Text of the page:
You can use Ahrefs for something like this or do it while doing the preliminary research.
You can also search your product on a search engine and see which other companies appear.
Here’s an example of some other companies offering coffee subscriptions.
5. Build your first prototype
After you've done some preliminary research and found your niche, your ideal customers, and competitors, it is time to build a prototype so you can show it to potential subscribers.
You can start by building a website to showcase your product(s) there.
Vitafive is an example of how to build a great website to showcase your product(s) and to explain to subscribers how your subscription works.
6. Determine your pricing
Having a good pricing strategy from the beginning is one of the foundations for your subscription business. The pricing for your product should cover all the costs associated with producing and shipping the product.
When selling your products as a subscription, you need to contemplate that customers will pay per month or per recurring basis, so you won't be receiving the full amount per month.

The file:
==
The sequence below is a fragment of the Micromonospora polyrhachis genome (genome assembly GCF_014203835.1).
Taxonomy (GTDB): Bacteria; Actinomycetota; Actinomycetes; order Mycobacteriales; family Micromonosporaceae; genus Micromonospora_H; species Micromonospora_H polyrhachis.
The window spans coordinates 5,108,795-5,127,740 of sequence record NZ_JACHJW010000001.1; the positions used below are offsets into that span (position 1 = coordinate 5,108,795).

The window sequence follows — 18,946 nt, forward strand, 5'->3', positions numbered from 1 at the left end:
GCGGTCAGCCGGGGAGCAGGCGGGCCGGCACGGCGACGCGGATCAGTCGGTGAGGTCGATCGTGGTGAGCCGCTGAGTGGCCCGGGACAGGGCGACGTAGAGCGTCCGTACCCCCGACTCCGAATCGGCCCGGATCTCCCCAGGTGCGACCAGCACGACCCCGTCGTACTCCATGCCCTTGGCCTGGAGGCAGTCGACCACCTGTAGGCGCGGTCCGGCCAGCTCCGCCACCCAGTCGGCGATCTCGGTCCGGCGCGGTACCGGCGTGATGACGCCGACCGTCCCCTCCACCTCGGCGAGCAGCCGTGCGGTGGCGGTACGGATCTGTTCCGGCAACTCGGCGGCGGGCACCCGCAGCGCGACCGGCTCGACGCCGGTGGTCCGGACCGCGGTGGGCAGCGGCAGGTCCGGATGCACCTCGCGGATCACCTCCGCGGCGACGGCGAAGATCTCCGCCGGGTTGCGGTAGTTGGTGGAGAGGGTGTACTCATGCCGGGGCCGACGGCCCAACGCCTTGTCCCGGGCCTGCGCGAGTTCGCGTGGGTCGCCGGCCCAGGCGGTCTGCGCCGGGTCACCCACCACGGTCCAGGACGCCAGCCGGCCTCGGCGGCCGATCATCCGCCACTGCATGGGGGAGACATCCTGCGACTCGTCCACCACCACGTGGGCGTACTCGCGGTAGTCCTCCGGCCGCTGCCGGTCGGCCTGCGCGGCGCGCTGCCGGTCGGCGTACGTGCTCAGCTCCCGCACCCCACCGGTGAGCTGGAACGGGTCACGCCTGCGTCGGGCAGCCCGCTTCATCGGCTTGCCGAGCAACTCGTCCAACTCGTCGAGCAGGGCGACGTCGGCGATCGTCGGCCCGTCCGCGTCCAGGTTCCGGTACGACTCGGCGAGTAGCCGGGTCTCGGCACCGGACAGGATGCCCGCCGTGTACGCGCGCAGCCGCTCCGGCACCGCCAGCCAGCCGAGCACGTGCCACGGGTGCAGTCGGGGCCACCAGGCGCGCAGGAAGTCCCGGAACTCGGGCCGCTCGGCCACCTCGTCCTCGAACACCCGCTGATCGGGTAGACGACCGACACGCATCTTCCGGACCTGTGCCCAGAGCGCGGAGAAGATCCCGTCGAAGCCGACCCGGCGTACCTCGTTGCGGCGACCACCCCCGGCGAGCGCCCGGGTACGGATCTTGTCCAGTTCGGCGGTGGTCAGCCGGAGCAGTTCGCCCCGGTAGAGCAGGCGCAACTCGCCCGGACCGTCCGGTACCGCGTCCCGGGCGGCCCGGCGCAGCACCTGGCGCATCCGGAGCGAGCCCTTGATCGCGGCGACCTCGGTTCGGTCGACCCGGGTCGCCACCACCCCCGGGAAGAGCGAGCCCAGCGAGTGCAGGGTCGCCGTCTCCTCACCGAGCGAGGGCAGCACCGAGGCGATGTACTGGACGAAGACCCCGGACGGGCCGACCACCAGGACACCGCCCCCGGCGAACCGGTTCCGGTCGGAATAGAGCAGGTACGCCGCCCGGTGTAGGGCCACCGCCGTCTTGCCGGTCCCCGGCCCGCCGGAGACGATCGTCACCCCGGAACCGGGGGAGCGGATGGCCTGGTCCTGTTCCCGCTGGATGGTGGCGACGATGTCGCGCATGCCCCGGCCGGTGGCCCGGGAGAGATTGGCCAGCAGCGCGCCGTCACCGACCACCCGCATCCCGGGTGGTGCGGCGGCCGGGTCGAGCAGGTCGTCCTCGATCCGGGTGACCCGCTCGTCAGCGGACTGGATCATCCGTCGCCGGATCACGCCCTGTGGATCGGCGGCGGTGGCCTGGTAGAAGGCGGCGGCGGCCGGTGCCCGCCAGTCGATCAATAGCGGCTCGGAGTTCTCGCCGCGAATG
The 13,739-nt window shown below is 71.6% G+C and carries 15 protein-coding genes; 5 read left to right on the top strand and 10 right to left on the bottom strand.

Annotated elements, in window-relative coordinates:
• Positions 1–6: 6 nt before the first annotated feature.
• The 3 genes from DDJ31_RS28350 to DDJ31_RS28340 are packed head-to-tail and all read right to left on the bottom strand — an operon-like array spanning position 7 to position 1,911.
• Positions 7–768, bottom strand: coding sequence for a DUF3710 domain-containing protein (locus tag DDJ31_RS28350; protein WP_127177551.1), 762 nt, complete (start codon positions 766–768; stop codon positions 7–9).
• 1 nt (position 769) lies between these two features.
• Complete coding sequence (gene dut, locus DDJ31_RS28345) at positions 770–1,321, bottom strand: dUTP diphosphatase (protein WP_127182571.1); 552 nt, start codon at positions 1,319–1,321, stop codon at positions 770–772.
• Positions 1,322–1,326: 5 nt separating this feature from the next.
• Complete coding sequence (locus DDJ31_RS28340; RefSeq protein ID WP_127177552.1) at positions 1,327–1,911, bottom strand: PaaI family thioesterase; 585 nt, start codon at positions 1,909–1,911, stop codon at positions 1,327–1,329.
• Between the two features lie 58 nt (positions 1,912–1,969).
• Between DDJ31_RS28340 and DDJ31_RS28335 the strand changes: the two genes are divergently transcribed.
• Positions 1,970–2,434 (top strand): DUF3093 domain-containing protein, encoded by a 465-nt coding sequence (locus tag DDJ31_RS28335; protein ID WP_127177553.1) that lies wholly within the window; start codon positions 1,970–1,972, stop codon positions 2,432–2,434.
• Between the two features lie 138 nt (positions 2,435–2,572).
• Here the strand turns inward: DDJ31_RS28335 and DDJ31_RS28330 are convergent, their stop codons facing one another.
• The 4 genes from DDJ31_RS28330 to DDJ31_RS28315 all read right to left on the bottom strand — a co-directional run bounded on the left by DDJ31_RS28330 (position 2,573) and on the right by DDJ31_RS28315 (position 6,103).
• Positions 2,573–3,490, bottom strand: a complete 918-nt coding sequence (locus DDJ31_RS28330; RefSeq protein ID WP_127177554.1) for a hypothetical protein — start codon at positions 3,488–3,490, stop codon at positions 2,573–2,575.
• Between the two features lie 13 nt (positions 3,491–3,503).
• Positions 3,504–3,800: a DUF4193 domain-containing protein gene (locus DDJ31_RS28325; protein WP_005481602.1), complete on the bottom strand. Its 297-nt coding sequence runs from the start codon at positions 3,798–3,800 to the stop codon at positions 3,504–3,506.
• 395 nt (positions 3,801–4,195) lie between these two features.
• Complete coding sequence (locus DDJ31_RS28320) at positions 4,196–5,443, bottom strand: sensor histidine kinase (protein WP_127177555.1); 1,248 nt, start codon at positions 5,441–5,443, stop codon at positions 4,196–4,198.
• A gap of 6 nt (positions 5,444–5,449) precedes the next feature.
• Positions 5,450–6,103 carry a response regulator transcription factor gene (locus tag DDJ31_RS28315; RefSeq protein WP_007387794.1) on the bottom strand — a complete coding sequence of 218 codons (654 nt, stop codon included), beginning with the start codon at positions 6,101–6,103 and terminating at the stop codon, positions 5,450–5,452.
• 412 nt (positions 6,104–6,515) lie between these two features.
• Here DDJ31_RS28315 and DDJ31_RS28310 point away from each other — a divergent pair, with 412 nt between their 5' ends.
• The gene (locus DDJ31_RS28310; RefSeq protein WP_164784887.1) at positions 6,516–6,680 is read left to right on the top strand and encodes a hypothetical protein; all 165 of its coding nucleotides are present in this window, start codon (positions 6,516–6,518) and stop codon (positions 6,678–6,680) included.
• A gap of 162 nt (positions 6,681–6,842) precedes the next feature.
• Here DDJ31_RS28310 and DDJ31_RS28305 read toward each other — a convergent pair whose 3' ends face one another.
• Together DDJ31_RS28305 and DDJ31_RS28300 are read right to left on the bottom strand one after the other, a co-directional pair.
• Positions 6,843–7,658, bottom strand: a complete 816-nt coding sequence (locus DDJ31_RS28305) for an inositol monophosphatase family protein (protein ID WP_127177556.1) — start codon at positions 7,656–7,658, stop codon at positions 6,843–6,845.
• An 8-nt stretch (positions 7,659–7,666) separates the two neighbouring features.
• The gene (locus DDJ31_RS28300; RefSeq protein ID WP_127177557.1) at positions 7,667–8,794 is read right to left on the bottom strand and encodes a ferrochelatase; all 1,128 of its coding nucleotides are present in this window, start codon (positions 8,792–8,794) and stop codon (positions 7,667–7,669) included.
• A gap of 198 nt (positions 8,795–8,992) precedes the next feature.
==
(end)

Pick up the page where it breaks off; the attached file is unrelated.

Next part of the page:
Here are some other things to consider when setting your subscription pricing:
- Product costs
- Service costs
- Packing material costs
- Marketing costs (stickers, promo stuff...)
- Shipping costs
- Transaction and platform fees (charges from the payment processors and the e-commerce platform).
- Tools (email, communication, and design tools if needed).
- Acquisition costs
- Costs associated with your business (staff and other necessary expenses you have to pay).
7. Get the right billing solution
When getting started with subscriptions, companies build their own solution, but this will involve a lot of manual work and having 3-4 systems to make it work, which is not scalable when your business starts growing.